5. How hard do you think it is for aspiring picture book writers to be published? Picture books almost seem like the hardest kinds of books to sell nowadays.

The picture book market is tough right now and publishers are responding by being very selective. Even proven authors are finding the waters difficult to tread. However, I remain a staunch believer that a worthy story will eventually find a home. These days, it might just take a little longer.

Leslie Muir, author of BARRY B. WARY

6. Any advice for wanna-be writers of children’s books?

Read widely. You never know where those precious jewels of inspiration will come from. Learn the craft and connect with fellow writers, editors and agents by joining SCBWI (Society of Children’s Book Writers and Illustrators) and attending conferences. Join a critique group and let your stories be heard by objective ears. And finally, listen. Use constructive criticism as a tool to fine-tune your work.

7. What are you working on next?

Right now I’m in the middle of a picture book story about a mischievous (and highly annoying) fairy who decides to go to school. I’m having a lot of fun with this one—probably because it’s not in rhyme. : )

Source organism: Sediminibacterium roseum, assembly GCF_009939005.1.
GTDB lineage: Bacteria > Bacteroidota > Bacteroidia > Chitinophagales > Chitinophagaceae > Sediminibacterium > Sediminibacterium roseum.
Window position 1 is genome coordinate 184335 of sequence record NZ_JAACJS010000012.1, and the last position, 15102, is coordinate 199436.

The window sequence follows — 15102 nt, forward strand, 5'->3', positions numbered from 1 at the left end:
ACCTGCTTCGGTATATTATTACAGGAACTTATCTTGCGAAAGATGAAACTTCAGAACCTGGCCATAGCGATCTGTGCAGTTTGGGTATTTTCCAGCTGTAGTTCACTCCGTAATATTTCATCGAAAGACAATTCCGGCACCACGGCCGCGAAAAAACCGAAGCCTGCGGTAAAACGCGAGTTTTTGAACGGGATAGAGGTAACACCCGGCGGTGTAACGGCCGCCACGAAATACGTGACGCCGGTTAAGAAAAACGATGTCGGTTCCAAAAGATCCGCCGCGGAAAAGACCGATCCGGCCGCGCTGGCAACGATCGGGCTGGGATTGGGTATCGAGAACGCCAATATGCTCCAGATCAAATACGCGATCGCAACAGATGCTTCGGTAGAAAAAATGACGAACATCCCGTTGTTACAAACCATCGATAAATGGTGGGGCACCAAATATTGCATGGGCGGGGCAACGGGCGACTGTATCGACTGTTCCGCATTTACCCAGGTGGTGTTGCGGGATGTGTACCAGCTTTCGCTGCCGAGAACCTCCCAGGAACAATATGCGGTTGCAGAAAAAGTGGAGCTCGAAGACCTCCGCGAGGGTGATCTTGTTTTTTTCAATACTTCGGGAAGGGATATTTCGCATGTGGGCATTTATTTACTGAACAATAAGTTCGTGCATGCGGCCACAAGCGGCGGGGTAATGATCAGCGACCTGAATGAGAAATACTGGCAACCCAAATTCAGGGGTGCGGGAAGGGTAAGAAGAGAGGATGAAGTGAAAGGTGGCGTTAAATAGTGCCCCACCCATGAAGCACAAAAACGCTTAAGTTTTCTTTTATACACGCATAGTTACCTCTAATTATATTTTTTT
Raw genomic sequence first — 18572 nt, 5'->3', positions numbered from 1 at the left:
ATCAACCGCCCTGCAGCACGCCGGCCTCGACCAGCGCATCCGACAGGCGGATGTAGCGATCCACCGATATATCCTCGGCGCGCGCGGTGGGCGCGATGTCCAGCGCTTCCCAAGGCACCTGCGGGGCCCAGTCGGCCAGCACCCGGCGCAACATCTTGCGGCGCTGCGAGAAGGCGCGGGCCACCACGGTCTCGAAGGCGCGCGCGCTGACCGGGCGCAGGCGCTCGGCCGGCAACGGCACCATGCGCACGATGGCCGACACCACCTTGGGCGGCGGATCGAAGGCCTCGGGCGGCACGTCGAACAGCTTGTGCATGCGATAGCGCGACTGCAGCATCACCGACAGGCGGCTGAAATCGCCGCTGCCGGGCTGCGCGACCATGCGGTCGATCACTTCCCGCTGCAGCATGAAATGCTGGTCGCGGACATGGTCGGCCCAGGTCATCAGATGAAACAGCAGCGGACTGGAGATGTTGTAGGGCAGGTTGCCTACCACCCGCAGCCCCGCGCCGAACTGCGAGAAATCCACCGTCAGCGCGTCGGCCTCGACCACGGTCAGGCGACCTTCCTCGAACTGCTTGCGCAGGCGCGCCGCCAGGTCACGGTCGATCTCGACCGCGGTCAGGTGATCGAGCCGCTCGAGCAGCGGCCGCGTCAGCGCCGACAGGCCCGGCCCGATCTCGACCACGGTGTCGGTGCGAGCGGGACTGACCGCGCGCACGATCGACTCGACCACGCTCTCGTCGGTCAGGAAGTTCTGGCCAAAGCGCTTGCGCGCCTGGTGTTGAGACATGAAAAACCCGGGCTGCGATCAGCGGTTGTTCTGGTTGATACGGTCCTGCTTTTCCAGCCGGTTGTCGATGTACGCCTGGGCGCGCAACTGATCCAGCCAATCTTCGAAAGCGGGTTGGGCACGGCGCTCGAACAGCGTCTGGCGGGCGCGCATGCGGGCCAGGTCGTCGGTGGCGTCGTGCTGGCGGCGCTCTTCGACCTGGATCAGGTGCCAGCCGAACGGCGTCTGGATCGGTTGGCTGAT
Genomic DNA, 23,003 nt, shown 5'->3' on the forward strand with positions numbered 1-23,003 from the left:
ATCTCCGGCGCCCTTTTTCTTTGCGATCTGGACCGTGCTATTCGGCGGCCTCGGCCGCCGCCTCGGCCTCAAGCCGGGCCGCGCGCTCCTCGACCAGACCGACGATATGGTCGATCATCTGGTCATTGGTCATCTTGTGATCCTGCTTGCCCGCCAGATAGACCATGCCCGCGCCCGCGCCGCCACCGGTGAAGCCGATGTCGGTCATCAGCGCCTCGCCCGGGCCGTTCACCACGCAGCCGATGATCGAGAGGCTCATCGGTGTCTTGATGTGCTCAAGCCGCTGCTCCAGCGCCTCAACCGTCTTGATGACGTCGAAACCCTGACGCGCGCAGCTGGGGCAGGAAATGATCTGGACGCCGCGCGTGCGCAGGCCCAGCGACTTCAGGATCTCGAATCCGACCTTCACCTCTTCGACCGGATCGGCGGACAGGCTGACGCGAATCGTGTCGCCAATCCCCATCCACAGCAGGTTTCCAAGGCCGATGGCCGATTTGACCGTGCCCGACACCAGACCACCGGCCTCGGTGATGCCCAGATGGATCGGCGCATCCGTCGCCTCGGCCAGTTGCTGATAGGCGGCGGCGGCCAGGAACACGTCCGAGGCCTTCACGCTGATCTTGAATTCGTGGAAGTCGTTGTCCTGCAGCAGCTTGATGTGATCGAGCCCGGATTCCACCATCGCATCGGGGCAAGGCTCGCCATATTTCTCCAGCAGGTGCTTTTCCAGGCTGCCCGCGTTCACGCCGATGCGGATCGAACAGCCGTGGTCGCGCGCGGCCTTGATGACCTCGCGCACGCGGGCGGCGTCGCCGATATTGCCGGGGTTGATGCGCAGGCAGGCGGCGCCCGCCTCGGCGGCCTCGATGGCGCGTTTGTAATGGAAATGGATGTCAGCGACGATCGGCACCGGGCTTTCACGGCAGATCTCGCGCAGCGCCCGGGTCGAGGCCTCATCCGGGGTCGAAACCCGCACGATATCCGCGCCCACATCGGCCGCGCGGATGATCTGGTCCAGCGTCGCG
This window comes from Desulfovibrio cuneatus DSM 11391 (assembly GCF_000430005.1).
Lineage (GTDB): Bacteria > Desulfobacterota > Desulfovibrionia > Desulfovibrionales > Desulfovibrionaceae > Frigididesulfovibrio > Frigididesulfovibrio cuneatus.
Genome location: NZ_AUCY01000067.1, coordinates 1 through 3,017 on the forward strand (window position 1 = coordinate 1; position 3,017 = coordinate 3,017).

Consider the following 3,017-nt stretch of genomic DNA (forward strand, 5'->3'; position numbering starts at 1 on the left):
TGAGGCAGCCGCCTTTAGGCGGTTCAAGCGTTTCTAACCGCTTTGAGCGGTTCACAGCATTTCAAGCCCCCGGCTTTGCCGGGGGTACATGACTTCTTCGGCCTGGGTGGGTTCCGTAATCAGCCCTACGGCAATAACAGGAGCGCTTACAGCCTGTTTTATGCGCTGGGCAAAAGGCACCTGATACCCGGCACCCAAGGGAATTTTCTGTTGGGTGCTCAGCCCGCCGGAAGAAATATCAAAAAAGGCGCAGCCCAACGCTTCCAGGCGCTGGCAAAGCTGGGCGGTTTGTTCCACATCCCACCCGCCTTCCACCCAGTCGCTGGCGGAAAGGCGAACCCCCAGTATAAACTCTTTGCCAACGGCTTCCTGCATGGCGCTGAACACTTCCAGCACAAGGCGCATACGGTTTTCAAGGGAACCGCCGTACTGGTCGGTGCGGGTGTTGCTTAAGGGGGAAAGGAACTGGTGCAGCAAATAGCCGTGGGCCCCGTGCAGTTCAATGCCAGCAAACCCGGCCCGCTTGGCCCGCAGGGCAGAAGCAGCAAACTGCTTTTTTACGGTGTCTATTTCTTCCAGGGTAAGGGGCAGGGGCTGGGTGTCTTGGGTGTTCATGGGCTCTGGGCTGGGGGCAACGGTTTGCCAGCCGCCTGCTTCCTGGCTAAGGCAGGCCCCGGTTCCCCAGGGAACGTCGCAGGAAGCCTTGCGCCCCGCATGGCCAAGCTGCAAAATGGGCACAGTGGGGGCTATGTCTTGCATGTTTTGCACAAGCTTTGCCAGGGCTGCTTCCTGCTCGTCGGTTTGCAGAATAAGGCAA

New Friends and a Mustard Plant

This has been a great week for making new friends. On Sunday, I met a wonderful group from Providence United Methodist Church, who treated me to a delish Southern-style lunch: a buffet at the historic Green Manor Restaurant in Union City, GA.

The ladies had read and discussed my book, Mustard Seeds, and presented me with my very own potted mustard plant to take home! Thank you all again. Here’s a photo–not of my plant, but of one that’s very similar:

And yes, to answer a question that comes up a lot, you really can grow mustard here in the South (and across the U.S.), and it can be both ornamental and edible. My new plant is an annual, but I’ll enjoy it indoors, by a sunny window.

Mustard plants also come in red-purple varieties, which are great colors for a fall garden, and especially beautiful as the weather starts to turn. You can find seeds for sale at local nurseries and garden centers, or buy potted plants like mine.

I’m surprised how often people tell me that they’ve never eaten mustard, especially here in the South, where we eat a lot of garden greens. Then again, maybe mustard is an acquired taste, because it can be pungent. If you’re willing to try it, toss the raw mustard leaves in your fresh salads. It’s also good, if a big stronger-tasting, when cooked and seasoned as you’d do with any other kind of edible greens, like spinach or turnips.

Thank you again, new friends from Providence, for the gift of the plant, the lunch, and the wonderful conversation.

Thanks, too, to the Georgian Garden Club of Villa Rica. I visited last night and read a devotional from Mustard Seeds (which is a collection of essays about faith, not gardening, in case anybody is confused by now). I couldn’t have had a warmer reception, and I enjoyed the delicious mango-passionfruit tea you served–can’t wait to try it again!